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A High Schooler's Perspective Immunotherapy

A brief history of immunotherapy and its effectiveness in cancer research

One of the most talked about forms of cancer treatment is also one of the most effective – we are discussing the use of immunotherapy...

In our last article, we discussed the history and development of mustard gas and its contributions to cancer research. While the invention of mustard gas led to massive leaps in cancer research via chemotherapy, it did have its drawbacks. In this article, we wanted to look at another type of cancer treatment – known as immunotherapy.

Simply put, immunotherapy is a treatment which teaches your immune system how to fight against any disease, but we will be dealing with its use in cancer. The treatment’s usage in a variety of diseases dates back to Ancient Greek and Egyptian times, but it was only in the late 1800s where serious progress began to be made in terms of cancer research. During this time period, German scientists W. Busch and Friedrich Fehleisen had noticed that patients with sarcomas had reduced tumors after having a bacterial infection of a wound known as Erysipelas caused by streptococcus. They tried to replicate this tumor reduction on their own using bacteria  but had no success. William Coley, who is regarded as the Father of immunotherapy, also noticed this in patients with cancer(sarcomas) who then developed an erysipelas infection had their tumor disappear. He began his experiments by injecting streptococcus into patients. Coley found success in this area, noticing reductions of a wide variety of cancers. This laid the foundation for the idea that immunotherapy can be used for cancer treatment in addition to other diseases.

The strides made by Busch, Fehleisen, and Coley have been instrumental in the development of immunotherapy, which has become one of the most promising forms of cancer therapy for one major reason – it doesn’t destroy healthy cells. While most treatments primarily focus on attacking and destroying cancer cells in a rash manner, like chemotherapy, immunotherapy teaches the immune system how to defend itself from cancer cells and how to recognize them. Immunotherapies can be applicable to a wide variety of cancer types (the list can be found here), making it one of the most effective therapies.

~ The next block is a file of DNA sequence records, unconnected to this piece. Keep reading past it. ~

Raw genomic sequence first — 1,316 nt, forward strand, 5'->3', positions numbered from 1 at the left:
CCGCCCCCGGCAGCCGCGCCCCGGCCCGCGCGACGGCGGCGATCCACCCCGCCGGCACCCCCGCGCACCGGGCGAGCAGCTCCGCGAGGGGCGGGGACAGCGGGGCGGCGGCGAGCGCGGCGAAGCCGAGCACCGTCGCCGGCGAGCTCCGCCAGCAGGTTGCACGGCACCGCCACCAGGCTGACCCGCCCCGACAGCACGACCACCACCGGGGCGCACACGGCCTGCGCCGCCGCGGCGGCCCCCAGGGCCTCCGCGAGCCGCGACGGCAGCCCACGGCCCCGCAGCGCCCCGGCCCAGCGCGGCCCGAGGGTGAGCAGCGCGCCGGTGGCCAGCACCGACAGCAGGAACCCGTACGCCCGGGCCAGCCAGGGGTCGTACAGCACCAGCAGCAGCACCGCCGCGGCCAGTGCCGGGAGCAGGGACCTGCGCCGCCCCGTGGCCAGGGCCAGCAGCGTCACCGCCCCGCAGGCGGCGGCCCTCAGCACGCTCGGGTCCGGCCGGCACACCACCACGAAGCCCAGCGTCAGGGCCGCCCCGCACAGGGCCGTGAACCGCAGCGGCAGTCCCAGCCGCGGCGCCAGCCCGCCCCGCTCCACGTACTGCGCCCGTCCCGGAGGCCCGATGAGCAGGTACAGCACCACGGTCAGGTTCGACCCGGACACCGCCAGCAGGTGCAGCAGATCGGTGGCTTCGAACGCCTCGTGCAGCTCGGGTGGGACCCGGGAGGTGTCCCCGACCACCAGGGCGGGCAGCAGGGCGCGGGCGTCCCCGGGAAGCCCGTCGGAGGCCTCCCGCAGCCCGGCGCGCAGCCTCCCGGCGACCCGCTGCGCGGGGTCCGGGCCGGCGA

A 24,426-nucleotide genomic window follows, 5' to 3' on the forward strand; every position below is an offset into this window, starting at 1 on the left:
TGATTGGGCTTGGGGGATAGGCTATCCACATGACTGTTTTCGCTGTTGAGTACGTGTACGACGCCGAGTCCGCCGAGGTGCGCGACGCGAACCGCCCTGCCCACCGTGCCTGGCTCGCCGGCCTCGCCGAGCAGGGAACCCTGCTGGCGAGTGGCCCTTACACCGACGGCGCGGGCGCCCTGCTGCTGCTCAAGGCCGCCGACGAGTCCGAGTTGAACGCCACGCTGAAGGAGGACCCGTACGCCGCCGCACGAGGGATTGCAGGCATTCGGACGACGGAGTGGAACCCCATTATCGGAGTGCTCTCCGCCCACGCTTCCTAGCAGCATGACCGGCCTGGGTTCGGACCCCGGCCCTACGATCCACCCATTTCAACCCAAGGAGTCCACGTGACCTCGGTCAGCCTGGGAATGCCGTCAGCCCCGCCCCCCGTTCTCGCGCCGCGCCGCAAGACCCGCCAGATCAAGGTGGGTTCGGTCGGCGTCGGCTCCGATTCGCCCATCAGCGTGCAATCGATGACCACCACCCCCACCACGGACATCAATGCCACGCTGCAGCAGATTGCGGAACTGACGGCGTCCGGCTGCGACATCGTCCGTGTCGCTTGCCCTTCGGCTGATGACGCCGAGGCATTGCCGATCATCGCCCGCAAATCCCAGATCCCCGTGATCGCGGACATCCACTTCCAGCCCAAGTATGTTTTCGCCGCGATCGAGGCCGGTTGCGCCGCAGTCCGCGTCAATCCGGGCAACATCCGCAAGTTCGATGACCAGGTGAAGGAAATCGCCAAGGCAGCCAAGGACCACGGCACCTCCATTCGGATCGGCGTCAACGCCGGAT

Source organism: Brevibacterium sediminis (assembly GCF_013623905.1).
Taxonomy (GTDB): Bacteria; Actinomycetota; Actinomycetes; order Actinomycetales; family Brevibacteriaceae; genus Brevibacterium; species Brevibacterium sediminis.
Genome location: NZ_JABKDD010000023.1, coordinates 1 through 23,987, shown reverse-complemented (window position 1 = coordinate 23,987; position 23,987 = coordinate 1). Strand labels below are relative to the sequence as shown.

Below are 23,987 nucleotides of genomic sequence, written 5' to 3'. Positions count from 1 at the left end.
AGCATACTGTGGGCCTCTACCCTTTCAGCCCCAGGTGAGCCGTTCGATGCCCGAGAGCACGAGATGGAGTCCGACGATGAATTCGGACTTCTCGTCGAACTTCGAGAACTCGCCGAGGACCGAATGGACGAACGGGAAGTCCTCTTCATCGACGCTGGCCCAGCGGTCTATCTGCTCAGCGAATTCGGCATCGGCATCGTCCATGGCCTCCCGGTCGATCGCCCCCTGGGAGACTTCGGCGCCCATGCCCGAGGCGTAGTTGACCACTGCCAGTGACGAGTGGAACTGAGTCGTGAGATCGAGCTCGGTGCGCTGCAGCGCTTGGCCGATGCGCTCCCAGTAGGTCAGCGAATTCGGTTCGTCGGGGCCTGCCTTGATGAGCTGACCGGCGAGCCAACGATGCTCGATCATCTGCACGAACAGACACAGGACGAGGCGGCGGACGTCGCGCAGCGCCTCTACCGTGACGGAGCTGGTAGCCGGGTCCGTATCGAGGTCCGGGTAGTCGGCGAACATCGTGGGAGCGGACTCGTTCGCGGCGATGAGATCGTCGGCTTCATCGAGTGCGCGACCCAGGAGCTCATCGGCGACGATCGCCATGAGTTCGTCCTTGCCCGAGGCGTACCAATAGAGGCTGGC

Because of its promising nature, immunotherapy is one of the leading therapies in the world right now. With innovations such as immunosurveillance and monoclonal antibodies (these will be discussed in upcoming articles) further contributing to our understanding of cancer, the strides made as a result of immunotherapy are numerous and the treatment could be a vital piece in the puzzle of finding a universal cure to cancer.

Works Cited:

https://www.cancerresearch.org/immunotherapy/cancer-types
https://www.cancer.net/navigating-cancer-care/how-cancer-treated/immunotherapy-and-vaccines/side-effects-immunotherapy
https://www.cancer.gov/about-cancer/treatment/types/immunotherapy
https://jcmtjournal.com/article/view/2275
https://www.cancerresearch.org/patients/immunoglossary#immune_system
https://www.nature.com/articles/s41423-020-0488-6
https://www.cancerresearch.org/immunotherapy/why-immunotherapy#:~:text=Cancer%20immunotherapy%20can%20work%20on,treated%20using%20immunotherapy%20is%20extensive.
https://www.targetedonc.com/view/a-brief-history-of-immunotherapy
https://www.healio.com/hematology-oncology/learn-immuno-oncology/cancer-and-the-immune-system-history-and-theory/brief-history-of-cancer-immunotherapy-approaches-and-theories
https://www.science.org.au/fellowship/fellows/biographical-memoirs/frank-macfarlane-burnet-1899-1985
https://pubmed.ncbi.nlm.nih.gov/24860567/
https://medlineplus.gov/streptococcalinfections.html

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